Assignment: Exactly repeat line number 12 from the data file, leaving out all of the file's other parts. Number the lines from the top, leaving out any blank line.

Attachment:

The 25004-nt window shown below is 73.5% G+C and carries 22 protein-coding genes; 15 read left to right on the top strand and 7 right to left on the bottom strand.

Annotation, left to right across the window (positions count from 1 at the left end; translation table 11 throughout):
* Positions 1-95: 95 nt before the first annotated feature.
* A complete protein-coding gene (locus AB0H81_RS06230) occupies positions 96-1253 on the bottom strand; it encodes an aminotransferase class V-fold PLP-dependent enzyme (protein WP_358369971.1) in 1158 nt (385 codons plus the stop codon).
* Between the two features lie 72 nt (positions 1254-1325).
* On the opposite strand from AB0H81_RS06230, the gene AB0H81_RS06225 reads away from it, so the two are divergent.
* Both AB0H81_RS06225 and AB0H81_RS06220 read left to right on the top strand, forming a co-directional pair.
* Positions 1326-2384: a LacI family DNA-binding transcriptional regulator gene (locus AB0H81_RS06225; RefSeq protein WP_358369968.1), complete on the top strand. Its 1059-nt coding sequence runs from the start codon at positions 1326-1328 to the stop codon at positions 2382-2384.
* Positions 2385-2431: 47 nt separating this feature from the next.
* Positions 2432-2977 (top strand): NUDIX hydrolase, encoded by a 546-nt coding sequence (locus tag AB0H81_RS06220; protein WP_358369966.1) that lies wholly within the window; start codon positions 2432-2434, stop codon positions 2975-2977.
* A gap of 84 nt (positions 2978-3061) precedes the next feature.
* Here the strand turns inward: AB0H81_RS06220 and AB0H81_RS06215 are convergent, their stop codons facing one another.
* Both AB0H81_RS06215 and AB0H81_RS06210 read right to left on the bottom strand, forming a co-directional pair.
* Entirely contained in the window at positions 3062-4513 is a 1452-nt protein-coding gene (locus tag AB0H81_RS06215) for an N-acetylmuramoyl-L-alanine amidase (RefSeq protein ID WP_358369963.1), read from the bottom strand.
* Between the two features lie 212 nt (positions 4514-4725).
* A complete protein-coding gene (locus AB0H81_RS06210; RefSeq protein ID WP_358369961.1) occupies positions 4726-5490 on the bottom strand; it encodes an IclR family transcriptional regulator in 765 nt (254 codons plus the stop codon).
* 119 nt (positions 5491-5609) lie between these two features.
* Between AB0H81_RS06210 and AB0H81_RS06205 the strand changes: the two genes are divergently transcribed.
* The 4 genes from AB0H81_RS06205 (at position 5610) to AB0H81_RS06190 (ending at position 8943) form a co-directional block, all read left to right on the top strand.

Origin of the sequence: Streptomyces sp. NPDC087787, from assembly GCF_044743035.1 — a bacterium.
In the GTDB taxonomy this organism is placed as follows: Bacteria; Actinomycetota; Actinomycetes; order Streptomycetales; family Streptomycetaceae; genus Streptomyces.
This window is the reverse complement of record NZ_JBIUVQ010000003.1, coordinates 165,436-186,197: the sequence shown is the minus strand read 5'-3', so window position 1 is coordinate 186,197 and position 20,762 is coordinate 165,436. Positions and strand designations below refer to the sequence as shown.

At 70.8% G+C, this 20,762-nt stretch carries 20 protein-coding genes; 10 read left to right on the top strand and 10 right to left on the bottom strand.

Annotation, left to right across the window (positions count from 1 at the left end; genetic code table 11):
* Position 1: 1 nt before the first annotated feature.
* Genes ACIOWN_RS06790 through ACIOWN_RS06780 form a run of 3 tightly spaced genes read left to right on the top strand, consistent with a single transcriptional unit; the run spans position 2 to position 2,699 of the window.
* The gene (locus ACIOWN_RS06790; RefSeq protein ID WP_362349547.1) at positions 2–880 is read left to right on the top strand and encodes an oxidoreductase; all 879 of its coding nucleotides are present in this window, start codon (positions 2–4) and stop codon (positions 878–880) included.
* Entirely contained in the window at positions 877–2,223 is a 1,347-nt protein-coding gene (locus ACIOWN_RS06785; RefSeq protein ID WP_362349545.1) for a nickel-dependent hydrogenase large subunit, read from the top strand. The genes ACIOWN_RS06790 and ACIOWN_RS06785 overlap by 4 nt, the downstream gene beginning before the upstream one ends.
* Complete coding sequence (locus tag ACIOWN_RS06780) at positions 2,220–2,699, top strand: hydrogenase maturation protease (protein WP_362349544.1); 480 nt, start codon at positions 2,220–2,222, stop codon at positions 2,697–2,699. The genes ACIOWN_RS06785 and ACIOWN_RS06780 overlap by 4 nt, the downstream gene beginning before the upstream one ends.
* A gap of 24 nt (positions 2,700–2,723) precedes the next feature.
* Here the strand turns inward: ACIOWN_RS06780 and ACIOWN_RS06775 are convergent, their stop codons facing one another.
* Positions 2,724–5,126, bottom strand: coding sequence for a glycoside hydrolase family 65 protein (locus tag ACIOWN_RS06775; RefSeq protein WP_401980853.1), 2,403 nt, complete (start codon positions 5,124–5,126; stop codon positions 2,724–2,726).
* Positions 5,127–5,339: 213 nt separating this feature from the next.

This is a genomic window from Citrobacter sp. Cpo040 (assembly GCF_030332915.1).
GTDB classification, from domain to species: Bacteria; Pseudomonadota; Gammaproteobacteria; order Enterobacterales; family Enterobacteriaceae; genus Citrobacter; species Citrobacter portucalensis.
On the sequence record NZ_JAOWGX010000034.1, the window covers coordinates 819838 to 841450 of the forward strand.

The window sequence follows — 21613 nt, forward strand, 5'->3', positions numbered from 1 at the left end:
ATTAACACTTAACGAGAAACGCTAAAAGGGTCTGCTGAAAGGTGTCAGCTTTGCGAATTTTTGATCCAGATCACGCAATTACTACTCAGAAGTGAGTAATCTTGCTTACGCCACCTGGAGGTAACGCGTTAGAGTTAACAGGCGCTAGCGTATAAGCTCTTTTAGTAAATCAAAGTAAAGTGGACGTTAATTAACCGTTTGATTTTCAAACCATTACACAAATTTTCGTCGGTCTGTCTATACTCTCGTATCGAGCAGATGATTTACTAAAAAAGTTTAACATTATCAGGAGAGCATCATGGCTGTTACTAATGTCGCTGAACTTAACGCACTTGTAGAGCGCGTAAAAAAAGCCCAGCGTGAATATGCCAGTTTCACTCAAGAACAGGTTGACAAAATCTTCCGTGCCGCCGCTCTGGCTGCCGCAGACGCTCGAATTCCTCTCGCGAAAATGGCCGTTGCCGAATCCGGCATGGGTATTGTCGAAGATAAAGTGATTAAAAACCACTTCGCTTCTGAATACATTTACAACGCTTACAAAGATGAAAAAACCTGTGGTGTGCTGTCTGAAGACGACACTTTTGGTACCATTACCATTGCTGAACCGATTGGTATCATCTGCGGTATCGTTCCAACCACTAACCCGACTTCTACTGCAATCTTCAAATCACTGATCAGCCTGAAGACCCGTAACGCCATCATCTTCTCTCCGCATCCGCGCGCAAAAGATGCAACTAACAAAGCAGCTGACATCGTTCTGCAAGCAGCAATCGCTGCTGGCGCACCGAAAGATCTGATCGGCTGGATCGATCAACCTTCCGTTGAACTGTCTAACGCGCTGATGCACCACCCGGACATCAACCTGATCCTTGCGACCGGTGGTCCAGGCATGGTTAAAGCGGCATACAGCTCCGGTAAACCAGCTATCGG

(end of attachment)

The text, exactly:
* Here the strand turns inward: AB0H81_RS06220 and AB0H81_RS06215 are convergent, their stop codons facing one another.